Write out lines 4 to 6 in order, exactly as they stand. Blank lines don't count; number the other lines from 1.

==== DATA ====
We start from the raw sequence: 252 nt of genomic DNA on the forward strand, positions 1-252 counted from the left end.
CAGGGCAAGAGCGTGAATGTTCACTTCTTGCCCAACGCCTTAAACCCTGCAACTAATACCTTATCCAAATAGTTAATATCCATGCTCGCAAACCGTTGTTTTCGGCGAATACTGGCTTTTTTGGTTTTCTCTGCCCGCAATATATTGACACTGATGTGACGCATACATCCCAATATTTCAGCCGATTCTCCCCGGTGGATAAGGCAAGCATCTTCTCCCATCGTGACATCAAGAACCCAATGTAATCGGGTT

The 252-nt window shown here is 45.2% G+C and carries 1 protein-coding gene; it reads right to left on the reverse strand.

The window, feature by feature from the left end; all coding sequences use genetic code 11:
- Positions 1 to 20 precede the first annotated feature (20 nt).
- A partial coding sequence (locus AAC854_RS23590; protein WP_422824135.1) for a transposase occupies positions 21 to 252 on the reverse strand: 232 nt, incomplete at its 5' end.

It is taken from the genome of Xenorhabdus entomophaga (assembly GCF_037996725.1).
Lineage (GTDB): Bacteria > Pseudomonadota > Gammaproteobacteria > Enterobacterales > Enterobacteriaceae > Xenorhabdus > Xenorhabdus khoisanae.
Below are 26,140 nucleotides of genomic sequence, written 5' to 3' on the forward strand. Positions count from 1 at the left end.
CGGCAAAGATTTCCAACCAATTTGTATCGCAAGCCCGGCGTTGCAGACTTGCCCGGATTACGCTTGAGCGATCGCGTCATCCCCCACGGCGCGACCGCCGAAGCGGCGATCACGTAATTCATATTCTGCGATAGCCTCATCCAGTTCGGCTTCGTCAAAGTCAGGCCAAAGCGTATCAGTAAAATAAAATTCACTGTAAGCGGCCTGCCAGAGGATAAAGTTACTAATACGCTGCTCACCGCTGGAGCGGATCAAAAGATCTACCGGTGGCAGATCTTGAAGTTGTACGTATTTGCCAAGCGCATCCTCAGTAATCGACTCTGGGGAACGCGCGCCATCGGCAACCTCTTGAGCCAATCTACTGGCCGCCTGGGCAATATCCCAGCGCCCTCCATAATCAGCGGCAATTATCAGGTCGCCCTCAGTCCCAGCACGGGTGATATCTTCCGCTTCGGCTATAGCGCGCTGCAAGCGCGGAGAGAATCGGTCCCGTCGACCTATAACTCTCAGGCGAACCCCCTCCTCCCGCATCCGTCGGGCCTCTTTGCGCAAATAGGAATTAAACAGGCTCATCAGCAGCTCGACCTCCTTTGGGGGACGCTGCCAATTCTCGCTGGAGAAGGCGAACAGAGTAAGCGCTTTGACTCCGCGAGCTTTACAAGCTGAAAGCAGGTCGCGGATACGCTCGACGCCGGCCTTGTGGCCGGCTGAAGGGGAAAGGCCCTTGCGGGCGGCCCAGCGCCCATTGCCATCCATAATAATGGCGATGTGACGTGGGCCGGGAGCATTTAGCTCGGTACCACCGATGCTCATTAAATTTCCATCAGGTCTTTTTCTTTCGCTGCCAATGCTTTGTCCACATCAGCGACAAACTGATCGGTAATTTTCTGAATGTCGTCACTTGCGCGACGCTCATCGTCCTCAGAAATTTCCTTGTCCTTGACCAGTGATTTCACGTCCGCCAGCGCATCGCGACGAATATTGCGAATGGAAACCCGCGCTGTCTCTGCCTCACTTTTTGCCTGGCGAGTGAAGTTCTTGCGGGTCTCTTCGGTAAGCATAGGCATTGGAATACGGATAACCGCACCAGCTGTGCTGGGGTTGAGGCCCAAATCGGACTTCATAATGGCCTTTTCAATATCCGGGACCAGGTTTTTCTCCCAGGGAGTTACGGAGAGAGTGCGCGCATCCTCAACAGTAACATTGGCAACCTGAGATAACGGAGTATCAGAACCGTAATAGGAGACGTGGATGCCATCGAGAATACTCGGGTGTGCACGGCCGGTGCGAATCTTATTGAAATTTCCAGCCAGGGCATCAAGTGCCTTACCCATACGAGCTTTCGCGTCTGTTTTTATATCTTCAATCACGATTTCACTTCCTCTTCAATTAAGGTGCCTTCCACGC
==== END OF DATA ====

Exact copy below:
The window, feature by feature from the left end; all coding sequences use genetic code 11:
- Positions 1 to 20 precede the first annotated feature (20 nt).
- A partial coding sequence (locus AAC854_RS23590; protein WP_422824135.1) for a transposase occupies positions 21 to 252 on the reverse strand: 232 nt, incomplete at its 5' end.